Montreal Gazette articles from July 17 and 18, 1934, following the July 16 collision of a tramway car and a truck that was transporting passengers unsafely from Ste. Agathe to Montreal. Google News Archives
This story was first published on July 16, 2011, in the Montreal Gazette.
When the driver saw the approaching tram he tried to swerve out of the tracks, but his wheels stuck just long enough to lead to disaster.
The Gazette, Tuesday, July 17, 1934
It was the deadliest accident ever to befall Montreal’s tramway system. Yet “accident” isn’t exactly the right word, for it was no fluke. The collision was a calamity waiting to happen.
It was a few minutes before 1 a.m. The streets were nearly deserted, and the 2600-series tram was speeding north on St. Laurent Blvd. on its last run of the day. On board were motorman Leopold Dupuis and a single passenger, Ernest Roberge.
As Dupuis approached Liège St., just below Crémazie, he saw a truck approaching. It was coming straight at him, its tires apparently stuck in the tracks.
What Dupuis did not realize was that there were more than a dozen people in – and on – the truck.
Most of them, including women and children, were seated on chairs loosely placed in the truck’s open back.
The collision came with appalling force. Six people hurled from the truck died instantly. Several of their limbs were found in nearby trees, and the severed head of Bella Zunick, just 19 years of age, was said to have been found in the tram itself.
Also killed were Boris Smolkin, P. Adeland, Benny Hamat, Benny Schwartz and Leo Haber.
Eleven other people, including Dupuis and Roberge, suffered cuts, bruises and broken bones, and were taken to St. Luc and Notre Dame hospitals.
Corona Filiatrault was also hospitalized, suffering from severe shock. She was not actually in the accident, but had happened on the scene moments afterward and was overcome. No wonder.
The truck was a so-called auto-express, a kind of jitney running more or less regularly between Ste. Agathe and Montreal, picking up passengers along the way.
Later it emerged that hundreds of trucks were employed this way on various routes, especially in summertime for picnic outings.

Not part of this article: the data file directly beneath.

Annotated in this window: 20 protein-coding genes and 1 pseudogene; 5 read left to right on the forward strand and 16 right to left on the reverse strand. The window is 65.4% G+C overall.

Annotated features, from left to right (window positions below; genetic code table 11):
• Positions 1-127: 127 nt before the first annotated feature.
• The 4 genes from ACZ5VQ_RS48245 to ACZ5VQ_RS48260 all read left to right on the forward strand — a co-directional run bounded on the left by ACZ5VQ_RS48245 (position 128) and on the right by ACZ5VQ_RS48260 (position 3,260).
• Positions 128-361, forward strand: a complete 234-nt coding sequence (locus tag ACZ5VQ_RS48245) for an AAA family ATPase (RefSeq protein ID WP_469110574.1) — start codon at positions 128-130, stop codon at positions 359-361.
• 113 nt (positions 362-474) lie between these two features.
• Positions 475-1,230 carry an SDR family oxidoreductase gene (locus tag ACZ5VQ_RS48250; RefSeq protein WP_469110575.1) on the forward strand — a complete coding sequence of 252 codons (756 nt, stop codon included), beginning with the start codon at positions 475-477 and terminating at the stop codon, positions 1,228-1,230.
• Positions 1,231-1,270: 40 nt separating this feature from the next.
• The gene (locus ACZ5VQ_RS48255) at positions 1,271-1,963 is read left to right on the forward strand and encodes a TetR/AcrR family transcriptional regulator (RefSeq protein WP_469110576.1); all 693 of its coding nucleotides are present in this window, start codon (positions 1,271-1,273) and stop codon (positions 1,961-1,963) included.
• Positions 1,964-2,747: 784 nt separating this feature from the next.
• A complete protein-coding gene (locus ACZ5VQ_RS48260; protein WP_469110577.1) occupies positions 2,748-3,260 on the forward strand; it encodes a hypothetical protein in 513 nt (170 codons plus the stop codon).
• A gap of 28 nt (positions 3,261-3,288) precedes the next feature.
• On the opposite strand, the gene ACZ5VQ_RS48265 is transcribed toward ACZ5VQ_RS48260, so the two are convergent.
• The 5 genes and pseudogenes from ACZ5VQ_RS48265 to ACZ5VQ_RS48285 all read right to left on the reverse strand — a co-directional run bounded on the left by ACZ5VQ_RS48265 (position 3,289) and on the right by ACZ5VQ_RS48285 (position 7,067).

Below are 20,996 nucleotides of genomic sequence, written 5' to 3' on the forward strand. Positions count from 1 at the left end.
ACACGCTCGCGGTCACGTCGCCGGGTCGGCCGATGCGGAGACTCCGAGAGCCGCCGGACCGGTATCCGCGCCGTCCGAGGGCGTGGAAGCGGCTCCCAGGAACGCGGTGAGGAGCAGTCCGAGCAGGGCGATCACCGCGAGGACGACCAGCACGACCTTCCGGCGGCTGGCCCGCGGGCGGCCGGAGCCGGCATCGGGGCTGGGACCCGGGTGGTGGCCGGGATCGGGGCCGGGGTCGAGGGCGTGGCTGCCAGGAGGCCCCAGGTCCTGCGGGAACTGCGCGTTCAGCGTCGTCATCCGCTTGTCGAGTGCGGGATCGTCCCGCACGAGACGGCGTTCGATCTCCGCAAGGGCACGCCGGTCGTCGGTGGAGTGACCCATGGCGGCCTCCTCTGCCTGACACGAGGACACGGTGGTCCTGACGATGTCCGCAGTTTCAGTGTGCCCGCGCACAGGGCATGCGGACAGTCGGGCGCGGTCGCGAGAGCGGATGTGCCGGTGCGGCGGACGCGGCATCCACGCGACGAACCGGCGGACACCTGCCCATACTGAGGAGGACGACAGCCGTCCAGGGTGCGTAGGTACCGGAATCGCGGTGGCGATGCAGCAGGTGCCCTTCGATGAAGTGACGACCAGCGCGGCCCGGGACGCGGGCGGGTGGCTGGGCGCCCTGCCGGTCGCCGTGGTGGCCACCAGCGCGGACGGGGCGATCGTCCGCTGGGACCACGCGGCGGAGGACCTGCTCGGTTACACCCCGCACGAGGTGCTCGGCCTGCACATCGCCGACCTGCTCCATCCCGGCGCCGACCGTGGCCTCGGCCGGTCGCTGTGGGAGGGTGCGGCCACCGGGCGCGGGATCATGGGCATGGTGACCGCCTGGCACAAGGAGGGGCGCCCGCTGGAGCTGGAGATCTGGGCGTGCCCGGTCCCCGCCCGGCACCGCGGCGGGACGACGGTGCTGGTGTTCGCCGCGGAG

The law prohibited passengers being charged a fare, but this was got around simply by levying a fee for carrying their baggage. The law also limited the number of passengers in a truck to 10, and in any event was silent on ensuring the actual seating was safe.
Tramways historian Jacques Pharand traces the seeds of the tragedy to a decision of Montreal city council more than 3½ years before. On Dec. 20, 1930, it authorized the widening of St. Laurent Blvd. north of Jean Talon to an unprecedented 112 feet. This helped persuade the Montreal Tramways Co., to establish a new route up St. Laurent to the Back River suburb of Bordeaux.
The width of the street allowed the dual set of tracks to be laid off-centre, slightly to the western side of St. Laurent.
In the fatal, early-morning hours of July 17, 1934, the truck had apparently got caught up in the unbalanced presence of trackage in the southbound lane.
However, when investigators later drove a car at varying speeds over the scene of the collision, no difficulty was experienced in swerving either to the right or the left. The tracks were of a new type, set perfectly into the pavement.
Thus, truck driver Emil Fischer, perhaps over-tired at that advanced hour, might not have been fully aware of where he was in the roadway.
Certainly the man who employed him, Abraham Lifshitz, had much to answer for. Just 10 days before, Lifshitz had been arrested for overloading another truck he owned with fare-paying passengers.
He was fined $10 and made to promise he would not reoffend.
The day after the collision, funeral services were held at Paperman and Sons, then on St. Urbain St. Some 10,000 people watched in the street outside as hearses drew away with the bodies, in pairs at two-hour intervals, for burial.
Late the following day, Lifshitz and Fischer were taken into custody.
On July 24 a coroner’s jury took just 30 minutes to find the two men criminally responsible for the six deaths. That same day Premier Louis Alexandre Taschereau, in his capacity as Quebec’s attorney general, ordered police to crack down on trucks carrying people on the province’s roadways.
Later, the Quebec legislature ordered implementation of at least one simple but far reaching measure.
Henceforth, all passenger seating had to be at least as secure as fixed banquettes.Related
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